Thursday, July 19, 2012

Excuse Me . . . Your Bias Is Showing

Note: I've been in a super sarcastic, snark-fest kind of mood lately. It won't last forever. Bear with me. Kitty cats and daisy petals returning soon, I promise.

It always makes me snicker a little when I read something like the following in the comments to an article posted online: the evidence is clear, or many studies support this, or scientific peer-reviewed research shows, or (my personal favorite) I've done the research myself. (Really? I'm surprised you had time to pick up a [medical license, degree in immunology, xyz certification] and conduct your own [double-blind studies, psychological evaluations, lab tests]. You must be way more efficient at this parenting thing than I am.) Yet I continually see folks spouting one of two viewpoints:

1. If Only You Had More Information, You'd Agree With Me.

2. Don't Bore Me With Facts; I Know I'm Right.

Tip: Having access to the Internet does not make you an "expert" in anything. This article might be my favorite piece EVER on the topic. (Actually, I find the whole blog from which this post was taken entertaining, in an irreverent and snippy I-cannot-believe-he-just-wrote-that sort of way. Not for the faint of heart.)

Another eye-roller is when folks quote a respected agency when it supports their opinion, and yet completely disregard that same agency's views when it conflicts with their own. We're all about quoting reputable organizations like the American Academy of Pediatrics, the Centers for Disease Control, or the World Health Organization when they support our own agenda, but poo poo them if they disagree with us. 

Someone on the Internet doesn't agree with me
For example, I see this some version of this line almost daily in the crunchy parenting blogosphere: The AAP recommends exclusive breastfeeding for the first six months, and then once solids are added, continued breastfeeding until at least 12 months. (Yes; folks always feet the need to emphasize the "at least" part.) Yet when it comes to the AAP's views on vaccination, well . . . eh, who needs em, right?

The truth is, whether in favor of [insert divisive parenting issue here] or not, you will always be able to find "research" that supports your view.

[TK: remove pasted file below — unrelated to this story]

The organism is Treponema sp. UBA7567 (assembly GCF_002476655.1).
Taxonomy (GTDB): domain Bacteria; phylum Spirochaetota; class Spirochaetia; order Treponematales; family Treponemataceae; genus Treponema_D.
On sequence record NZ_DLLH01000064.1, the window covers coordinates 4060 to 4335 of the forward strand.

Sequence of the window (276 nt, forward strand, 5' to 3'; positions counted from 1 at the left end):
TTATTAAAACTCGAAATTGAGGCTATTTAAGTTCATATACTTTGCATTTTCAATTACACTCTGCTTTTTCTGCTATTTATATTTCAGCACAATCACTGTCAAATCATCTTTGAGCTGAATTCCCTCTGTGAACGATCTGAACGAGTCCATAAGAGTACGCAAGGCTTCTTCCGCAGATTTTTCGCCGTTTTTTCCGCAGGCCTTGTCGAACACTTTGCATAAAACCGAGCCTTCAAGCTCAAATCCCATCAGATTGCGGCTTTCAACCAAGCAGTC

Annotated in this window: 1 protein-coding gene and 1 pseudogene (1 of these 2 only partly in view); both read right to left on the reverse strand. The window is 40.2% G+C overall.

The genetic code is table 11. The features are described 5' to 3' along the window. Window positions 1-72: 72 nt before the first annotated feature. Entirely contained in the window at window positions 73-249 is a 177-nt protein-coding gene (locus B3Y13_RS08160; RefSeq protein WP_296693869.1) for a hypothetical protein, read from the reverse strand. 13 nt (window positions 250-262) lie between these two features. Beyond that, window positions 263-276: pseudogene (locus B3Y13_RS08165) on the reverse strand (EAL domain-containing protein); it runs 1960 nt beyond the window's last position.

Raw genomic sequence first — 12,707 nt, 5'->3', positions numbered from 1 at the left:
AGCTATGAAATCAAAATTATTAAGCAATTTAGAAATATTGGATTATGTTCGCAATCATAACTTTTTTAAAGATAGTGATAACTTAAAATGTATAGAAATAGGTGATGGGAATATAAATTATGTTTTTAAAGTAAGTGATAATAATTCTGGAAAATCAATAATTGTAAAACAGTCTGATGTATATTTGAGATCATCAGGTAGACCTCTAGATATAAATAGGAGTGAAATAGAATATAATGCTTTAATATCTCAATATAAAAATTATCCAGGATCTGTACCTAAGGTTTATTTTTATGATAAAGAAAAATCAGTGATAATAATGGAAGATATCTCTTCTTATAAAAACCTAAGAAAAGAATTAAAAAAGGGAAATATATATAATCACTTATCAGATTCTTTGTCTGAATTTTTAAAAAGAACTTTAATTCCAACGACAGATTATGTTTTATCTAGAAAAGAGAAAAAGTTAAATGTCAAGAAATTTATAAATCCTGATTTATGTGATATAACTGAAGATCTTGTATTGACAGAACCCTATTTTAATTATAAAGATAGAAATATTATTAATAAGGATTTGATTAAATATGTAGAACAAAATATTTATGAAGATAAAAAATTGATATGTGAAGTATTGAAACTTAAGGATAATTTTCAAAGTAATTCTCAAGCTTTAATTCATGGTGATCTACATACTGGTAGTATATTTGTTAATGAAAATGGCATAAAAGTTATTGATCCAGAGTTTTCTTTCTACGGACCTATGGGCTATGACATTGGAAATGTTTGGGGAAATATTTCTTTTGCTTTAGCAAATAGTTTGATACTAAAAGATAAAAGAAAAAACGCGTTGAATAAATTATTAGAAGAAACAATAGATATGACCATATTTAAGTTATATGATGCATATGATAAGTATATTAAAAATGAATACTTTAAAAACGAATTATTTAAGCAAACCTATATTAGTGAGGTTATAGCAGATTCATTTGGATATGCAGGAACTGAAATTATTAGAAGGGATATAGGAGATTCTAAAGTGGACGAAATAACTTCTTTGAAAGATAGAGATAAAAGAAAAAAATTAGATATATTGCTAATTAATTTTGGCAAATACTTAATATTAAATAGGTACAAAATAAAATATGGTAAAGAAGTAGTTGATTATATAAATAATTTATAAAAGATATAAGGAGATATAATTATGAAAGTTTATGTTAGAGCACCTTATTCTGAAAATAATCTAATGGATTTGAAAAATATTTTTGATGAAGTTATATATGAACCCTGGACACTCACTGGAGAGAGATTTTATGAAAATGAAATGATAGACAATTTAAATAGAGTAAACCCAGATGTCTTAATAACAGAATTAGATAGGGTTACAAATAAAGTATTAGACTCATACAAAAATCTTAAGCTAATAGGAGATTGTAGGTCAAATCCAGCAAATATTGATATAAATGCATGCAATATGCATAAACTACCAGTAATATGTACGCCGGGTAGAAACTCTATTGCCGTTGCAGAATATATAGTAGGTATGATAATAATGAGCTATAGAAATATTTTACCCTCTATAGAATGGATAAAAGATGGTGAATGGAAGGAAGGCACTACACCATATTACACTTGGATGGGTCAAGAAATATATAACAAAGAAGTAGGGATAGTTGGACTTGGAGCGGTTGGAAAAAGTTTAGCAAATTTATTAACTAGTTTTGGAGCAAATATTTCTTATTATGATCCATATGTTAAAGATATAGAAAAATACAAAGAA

So why is that?

We have a natural tendency to pay attention to the things that confirm our feelings or views and la la la la ourselves away from the things that might disprove them. In psychological jargon, this is called confirmation bias. (For a simple explanation, see the wikipedia entry. For a specific example, check out this post from Psychology Today.)

Honestly, we're all walking contradictions (myself included). I know I am likely to praise any article that portrays breastfeeding in a positive light, and downplay any article that depicts it even the slightest bit negatively. Same with co-sleeping. I'm a fan, so I will applaud researchers like Dr. McKenna but minimize the suggestion from the AAP that "the baby should sleep in the same room as the parents, but not in the same bed (room-sharing without bed-sharing)."

What biases do you admit to?

3 comments :

  1. Haha- I'll plead guilty to citing research, but ONLY if I've read the research paper myself.

    Biases? I don't know- maybe I get unreasonably irritated by baby-wearing and anything that promotes excessive attachment, because my own son rejected that sort of thing so mightily. I'm a believer in nurturing independence. So yes, I probably read articles that lean towards that view.

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    1. I could also never get into the babywearing thing. I think one of the things I get really eye-rolly about is natural birth. I just have to side with modern medicine and pain relief on that one. Just one of many things I'm writing this next post about . . . which at this point I think I may need to break into two parts. Apparently, I'm a very biased person, LOL.

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  2. I have the same bias towards AP, breastfeeding, and co-sleeping as you do - those are the articles I seek out and read. When I look for the other it's to try to disprove them which defeats the purpose.

    I'm a big believer in Keynesian economics so I tend towards articles and studies that support that view.

    I do think that I initially have a more balance approach to research, but once I make up my mind it's hard to change.

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